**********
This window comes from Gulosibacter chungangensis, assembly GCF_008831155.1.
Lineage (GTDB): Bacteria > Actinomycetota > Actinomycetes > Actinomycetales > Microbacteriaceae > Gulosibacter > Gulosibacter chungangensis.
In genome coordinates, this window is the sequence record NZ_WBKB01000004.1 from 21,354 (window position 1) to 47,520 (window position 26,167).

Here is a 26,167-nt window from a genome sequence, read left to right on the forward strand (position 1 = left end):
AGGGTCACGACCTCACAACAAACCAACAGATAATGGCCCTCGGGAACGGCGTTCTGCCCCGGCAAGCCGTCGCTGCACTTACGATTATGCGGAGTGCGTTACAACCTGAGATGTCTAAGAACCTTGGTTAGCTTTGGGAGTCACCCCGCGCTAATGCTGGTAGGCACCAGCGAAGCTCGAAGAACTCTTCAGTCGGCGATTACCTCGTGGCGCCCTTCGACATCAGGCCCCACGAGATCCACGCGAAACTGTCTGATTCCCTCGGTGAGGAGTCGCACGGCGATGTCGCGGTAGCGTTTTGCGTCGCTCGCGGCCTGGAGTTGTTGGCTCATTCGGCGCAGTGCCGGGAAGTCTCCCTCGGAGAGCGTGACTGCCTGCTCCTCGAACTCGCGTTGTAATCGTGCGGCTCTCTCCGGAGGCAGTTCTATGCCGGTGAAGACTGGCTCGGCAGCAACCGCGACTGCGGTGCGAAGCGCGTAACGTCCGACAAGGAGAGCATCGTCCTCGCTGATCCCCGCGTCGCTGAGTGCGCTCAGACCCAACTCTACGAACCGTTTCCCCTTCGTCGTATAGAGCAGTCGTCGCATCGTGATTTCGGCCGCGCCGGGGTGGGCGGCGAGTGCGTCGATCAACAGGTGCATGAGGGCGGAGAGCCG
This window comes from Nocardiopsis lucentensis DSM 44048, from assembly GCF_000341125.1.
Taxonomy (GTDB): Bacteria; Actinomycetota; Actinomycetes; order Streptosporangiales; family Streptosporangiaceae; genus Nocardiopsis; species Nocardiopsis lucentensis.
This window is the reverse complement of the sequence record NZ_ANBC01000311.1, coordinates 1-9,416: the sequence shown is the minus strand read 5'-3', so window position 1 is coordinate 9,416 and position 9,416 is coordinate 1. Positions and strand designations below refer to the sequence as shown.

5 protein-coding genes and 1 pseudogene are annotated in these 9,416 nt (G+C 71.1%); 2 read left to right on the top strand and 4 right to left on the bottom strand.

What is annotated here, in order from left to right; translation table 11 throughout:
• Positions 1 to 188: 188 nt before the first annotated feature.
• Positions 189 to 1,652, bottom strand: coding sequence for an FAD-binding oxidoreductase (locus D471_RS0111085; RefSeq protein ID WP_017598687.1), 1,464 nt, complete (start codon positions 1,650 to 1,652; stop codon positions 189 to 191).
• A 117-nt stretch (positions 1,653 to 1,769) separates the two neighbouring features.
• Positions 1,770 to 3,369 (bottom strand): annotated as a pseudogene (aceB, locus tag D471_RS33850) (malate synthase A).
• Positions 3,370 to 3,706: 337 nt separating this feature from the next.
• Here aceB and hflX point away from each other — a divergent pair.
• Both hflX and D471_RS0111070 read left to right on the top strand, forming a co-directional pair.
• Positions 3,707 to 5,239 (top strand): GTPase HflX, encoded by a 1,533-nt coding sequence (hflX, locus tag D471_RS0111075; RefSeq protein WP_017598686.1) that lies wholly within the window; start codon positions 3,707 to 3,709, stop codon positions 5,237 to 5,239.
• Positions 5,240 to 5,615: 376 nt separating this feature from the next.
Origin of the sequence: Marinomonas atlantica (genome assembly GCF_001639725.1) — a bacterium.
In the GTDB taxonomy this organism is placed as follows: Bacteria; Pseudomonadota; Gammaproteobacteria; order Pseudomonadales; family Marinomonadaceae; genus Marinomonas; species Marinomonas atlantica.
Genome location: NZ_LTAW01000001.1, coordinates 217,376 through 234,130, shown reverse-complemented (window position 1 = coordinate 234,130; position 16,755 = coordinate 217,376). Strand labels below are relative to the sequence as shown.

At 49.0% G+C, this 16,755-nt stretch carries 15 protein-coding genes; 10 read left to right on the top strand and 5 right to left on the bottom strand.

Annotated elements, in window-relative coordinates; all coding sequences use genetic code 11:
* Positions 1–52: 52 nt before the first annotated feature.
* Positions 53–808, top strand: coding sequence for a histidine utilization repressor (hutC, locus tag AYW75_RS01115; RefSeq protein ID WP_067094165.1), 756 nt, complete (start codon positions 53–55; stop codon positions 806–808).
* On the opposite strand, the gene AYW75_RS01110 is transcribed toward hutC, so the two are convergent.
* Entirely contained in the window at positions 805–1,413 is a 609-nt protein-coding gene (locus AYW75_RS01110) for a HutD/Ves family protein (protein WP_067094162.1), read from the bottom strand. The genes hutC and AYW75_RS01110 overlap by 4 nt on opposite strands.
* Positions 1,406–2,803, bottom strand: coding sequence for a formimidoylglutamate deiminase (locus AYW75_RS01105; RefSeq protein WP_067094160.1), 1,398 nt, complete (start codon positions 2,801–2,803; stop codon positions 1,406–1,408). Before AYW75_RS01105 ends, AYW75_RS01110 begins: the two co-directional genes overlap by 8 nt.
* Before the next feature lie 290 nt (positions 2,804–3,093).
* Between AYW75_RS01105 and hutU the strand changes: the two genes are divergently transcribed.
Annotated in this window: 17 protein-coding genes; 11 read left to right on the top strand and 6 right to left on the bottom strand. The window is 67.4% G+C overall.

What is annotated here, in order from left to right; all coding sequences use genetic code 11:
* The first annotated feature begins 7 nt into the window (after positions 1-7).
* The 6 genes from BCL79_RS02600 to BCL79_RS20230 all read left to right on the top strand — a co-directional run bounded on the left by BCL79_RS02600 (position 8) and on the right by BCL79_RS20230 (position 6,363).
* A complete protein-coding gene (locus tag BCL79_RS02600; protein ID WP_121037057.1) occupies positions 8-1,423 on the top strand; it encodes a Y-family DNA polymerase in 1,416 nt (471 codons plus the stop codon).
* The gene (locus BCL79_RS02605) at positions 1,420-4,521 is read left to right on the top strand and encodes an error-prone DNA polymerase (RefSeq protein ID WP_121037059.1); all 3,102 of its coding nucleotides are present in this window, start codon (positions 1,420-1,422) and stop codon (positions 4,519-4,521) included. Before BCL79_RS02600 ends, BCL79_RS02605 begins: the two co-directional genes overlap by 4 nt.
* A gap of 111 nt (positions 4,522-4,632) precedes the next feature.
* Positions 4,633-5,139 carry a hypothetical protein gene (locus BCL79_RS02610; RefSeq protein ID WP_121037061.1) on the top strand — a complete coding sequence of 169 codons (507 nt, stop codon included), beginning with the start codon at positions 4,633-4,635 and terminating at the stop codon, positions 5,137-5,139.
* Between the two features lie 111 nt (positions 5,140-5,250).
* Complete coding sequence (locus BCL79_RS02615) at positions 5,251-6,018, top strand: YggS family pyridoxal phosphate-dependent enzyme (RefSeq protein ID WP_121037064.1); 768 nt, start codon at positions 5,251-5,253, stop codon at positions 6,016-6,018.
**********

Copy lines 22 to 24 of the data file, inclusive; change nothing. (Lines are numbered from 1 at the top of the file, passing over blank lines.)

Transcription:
Genome location: NZ_LTAW01000001.1, coordinates 217,376 through 234,130, shown reverse-complemented (window position 1 = coordinate 234,130; position 16,755 = coordinate 217,376). Strand labels below are relative to the sequence as shown.

At 49.0% G+C, this 16,755-nt stretch carries 15 protein-coding genes; 10 read left to right on the top strand and 5 right to left on the bottom strand.

Annotated elements, in window-relative coordinates; all coding sequences use genetic code 11: